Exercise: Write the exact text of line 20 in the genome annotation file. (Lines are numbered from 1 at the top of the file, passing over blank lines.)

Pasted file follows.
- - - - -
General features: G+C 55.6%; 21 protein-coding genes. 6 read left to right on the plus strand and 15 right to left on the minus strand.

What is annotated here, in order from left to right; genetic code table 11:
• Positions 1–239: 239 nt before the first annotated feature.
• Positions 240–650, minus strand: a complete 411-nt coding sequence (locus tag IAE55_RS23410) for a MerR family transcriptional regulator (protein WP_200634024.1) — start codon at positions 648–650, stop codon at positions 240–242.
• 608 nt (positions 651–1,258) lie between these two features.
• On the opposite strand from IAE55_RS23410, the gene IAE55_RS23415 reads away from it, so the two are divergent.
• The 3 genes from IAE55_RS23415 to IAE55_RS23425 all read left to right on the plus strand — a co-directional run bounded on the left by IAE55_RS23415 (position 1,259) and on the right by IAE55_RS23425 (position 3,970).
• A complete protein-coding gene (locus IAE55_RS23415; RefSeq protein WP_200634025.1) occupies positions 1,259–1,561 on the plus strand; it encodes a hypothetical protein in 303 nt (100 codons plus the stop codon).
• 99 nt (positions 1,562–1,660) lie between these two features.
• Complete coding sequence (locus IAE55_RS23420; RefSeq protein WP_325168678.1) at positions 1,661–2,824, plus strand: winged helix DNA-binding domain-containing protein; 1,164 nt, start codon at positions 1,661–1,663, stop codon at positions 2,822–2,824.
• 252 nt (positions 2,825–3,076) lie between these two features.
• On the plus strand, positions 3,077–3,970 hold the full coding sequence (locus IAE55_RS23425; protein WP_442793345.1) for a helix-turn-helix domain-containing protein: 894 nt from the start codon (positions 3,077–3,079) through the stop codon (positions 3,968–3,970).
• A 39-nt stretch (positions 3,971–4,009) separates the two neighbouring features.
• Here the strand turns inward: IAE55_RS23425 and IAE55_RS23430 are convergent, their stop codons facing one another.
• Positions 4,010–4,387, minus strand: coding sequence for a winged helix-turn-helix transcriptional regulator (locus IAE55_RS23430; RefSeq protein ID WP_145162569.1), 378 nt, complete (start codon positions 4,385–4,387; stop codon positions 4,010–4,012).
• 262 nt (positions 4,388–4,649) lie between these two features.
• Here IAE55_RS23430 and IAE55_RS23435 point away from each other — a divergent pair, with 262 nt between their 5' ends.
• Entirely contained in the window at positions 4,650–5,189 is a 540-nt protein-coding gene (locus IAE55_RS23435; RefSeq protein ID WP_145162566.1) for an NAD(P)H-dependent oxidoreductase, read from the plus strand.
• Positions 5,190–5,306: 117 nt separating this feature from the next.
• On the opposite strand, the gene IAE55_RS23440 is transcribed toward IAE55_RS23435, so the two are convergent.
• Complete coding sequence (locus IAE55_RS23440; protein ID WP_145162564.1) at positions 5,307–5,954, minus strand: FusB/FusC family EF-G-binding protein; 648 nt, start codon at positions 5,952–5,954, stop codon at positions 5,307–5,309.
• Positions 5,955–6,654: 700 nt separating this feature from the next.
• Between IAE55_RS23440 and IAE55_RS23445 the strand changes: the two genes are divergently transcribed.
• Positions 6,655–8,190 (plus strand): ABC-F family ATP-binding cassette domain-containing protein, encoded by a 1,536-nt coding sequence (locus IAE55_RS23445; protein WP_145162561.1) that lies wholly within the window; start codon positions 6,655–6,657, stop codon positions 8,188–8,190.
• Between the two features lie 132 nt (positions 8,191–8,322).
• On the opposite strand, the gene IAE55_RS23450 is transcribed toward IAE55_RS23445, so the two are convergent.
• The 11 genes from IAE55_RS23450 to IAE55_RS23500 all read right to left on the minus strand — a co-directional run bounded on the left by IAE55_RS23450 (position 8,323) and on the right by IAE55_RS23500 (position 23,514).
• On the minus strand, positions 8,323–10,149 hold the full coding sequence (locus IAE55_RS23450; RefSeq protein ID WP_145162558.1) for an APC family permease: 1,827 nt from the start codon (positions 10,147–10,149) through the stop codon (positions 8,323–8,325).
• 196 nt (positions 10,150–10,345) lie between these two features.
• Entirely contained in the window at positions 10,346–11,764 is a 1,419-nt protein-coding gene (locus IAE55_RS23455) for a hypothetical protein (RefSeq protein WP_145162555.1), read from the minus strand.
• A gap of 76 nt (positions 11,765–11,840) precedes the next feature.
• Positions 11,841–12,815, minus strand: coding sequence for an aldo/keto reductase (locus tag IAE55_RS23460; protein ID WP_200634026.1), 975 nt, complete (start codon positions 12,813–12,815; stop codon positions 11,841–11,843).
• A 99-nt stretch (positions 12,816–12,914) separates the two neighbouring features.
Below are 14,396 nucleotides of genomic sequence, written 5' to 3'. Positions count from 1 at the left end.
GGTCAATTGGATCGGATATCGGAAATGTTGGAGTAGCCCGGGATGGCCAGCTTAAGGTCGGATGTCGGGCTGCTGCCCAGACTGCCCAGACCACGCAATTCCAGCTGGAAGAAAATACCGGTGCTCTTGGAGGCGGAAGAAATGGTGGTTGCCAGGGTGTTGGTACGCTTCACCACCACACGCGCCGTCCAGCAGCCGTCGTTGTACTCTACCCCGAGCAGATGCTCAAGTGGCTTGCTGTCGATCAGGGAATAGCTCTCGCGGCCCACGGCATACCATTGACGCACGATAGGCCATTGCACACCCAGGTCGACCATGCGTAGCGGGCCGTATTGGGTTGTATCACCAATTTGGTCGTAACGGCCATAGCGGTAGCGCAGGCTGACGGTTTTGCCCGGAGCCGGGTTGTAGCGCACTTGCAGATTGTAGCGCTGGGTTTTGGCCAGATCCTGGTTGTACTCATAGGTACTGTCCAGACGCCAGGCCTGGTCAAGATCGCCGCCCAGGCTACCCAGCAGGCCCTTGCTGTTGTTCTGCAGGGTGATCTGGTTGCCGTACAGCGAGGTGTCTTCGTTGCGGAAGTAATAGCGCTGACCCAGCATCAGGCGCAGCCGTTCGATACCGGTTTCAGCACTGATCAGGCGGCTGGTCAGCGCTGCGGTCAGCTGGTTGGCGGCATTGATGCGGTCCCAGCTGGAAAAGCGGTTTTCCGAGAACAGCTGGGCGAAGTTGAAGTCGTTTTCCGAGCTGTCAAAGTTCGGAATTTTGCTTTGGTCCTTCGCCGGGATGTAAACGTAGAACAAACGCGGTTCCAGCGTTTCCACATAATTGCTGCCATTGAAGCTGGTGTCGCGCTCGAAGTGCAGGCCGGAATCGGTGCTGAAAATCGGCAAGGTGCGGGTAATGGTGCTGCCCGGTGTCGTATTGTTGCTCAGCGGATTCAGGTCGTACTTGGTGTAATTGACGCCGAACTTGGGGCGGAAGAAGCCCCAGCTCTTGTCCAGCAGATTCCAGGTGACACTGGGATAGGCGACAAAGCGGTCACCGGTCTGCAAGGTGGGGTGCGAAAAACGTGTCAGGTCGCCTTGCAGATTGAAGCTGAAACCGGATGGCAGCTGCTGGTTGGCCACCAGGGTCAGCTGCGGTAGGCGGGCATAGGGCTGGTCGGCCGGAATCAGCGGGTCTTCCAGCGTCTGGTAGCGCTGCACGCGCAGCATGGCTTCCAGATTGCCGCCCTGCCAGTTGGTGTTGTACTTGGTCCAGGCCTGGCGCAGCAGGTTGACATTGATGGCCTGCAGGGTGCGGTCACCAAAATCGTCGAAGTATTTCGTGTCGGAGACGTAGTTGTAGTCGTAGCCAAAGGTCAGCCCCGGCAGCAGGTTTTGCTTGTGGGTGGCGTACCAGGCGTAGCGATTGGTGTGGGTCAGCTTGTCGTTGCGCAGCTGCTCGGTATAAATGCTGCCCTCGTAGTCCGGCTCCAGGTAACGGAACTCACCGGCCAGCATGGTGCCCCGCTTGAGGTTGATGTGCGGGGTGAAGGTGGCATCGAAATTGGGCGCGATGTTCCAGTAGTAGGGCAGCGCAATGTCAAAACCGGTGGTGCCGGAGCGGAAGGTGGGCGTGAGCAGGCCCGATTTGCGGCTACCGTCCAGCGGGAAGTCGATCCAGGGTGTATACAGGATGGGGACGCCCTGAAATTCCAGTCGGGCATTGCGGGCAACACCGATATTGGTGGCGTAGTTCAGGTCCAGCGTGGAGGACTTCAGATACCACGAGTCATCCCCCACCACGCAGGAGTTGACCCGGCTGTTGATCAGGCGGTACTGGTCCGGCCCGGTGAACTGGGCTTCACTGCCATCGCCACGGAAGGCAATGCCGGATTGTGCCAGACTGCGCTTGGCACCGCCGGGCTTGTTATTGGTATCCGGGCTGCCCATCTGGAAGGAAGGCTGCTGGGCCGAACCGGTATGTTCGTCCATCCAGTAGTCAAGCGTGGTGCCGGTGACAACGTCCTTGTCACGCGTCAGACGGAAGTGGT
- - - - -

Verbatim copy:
• On the opposite strand, the gene IAE55_RS23440 is transcribed toward IAE55_RS23435, so the two are convergent.